Stephen Curry’s teammates admire his humility as a superstar
• Full coverage: 2022 NBA Finals
SAN FRANCISCO (AP) – Jordan Poole knocked down a near-midfield buzzer-beater when Stephen Curry made a point of catching his eye, and that celebratory look speaks volumes about the veteran guard’s pride in his young teammate.
Curry expressed as much joy for Poole to hit the jaw-dropping shot from deep as he would have if it was him, the superstar who already has more than his share of 3-pointers for a very long time. It’s Selfless Steph – never one to let his ego get in the way of Golden State’s success.
Curry did it again while scoring 29 points to lead the Warriors to a 107-88 win in Game 2 of the NBA Finals over the Celtics on Sunday night, the best-of-seven series at one game apiece as he travels to Boston for Game 3 on Wednesday. (9 ET, ABC).
He praised Poole for maintaining his momentum in the final period.
“It was obviously a big hit to get the crowd going,” Curry said. “Put some kind of dagger on this great third quarter we had.”
Curry, 34, embraces life in a constant state of reflection — not to mention poise as a father of three young children — while somehow keeping his mind intensely focused on the moment right in front of him.
Looking back on how far he’s come, from being selected as Golden State’s undersized first-round pick at Davidson College in 2009 to all of the losses early in his career and a remarkable rise in one of the NBA’s all-time greats, Curry regularly acknowledges his gratitude.
“I’ve said it many times, Steph reminds me so much of Tim Duncan,” coach Steve Kerr said. “When I played with Timmy there was the same vibe, this incredible, genuine humility, humor and joy behind the scenes. Then, frankly, a real arrogance on the pitch, like ‘I’m the best player here “He’s the perfect kind of leader, someone you feel comfortable with in the dressing room but someone you can count on to take you where you need to go on the pitch.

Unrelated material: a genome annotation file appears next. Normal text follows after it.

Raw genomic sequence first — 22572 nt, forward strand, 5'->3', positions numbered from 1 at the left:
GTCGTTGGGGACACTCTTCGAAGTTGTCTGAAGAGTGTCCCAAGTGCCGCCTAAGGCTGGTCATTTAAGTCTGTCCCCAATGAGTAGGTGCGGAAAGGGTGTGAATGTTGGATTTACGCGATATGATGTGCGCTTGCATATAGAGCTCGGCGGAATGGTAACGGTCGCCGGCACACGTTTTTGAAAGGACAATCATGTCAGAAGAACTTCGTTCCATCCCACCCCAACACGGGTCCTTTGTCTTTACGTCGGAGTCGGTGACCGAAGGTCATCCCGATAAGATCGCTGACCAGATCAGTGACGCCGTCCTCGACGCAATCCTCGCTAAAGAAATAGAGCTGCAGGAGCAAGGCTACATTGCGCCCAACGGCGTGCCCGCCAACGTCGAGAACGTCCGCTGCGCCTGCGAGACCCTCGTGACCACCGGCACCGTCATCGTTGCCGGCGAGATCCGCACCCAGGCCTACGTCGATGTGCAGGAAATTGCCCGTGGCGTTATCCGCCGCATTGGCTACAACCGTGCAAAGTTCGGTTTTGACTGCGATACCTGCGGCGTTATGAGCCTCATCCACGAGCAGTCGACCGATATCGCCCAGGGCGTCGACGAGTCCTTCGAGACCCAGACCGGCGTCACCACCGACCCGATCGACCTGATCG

“That’s what Steph owns. This is a very rare combination of qualities. But that’s what makes it special.
Curry shows humility in the way he goes about his daily business without worrying about how many points he scores from night to night, what assists he prepares or what arm flexes he gets for playing in front adoring fans chanting “MVP!” at every opportunity.
He relishes the process of helping inexperienced Warriors players find their way — for this postseason and beyond.
I’ve said it many times, Steph reminds me so much of Tim Duncan.
Steve Kerr on Stephen Curry
Earlier this year, the new all-time 3-point leader rejoiced to see teammate Andrew Wiggins in the spotlight as he earned his first career All-Star Game selection and was named the starter of the Western Conference.
This selfless nature goes back years. When Kevin Durant arrived to much fanfare in 2016, Curry quietly took a back seat and allowed Durant to find his place with a new team. It was a significant move that ultimately ended in two championships together and back-to-back MVP honors for KD.
“It all starts with Steph. When KD was here, our offense always started with Steph,” Draymond Green said. “That’s how it’s going to be.”
Returning to the finals for the sixth time in eight years, it’s time for Curry to carry the Warriors again. But he’ll be thrilled to see Poole hit another 39-footer, Kevon Looney smash the boards to create a second chance on offensive glass, or Wiggins take on one of the toughest defensive assignments as guarding Jayson Tatum.
“I remember where I started and the whole journey. You remember it every day. The fact that from high school to your first All-Star Game is a journey, and everything that had to happen in your life and on the field for that to happen,” Curry said. “Never let me get too big headed on that front. This is how I live my life. So all in terms of appreciation and gratitude for everything that’s going on, all of the experiences that you’re having, everything that you’re going through, you keep building on that, and generally good things happen because you appreciate everything no matter what.
And if Curry and Co. can win it all once again, he’ll join a star-studded list of players with two or more MVPs and four titles: Kareem Abdul-Jabbar, Michael Jordan, Bill Russell, LeBron James, Magic Johnson and Duncan. .
Green has long admired how Curry never lets the attention surrounding his own stardom affect anything this group does, nor does he seek to be treated any differently. And Curry accepted ownership when things didn’t go well in the NBA’s worst pandemic-shortened 15-50 season two years ago.
“He sets a huge tone in that because he’ll never approach you, ‘You’re supposed to look at me that way,’ which in turn you end up looking at him more of that way,” Green said of the level of respect. . “…I think when your leader and the face of your franchise is like that, you have no choice but to be like that. How is your ego compared to his? Why would any of us care if you have an ego and he doesn’t? So I think that definitely sets the tone, not just for the players but for everyone in this organization and how everyone operates.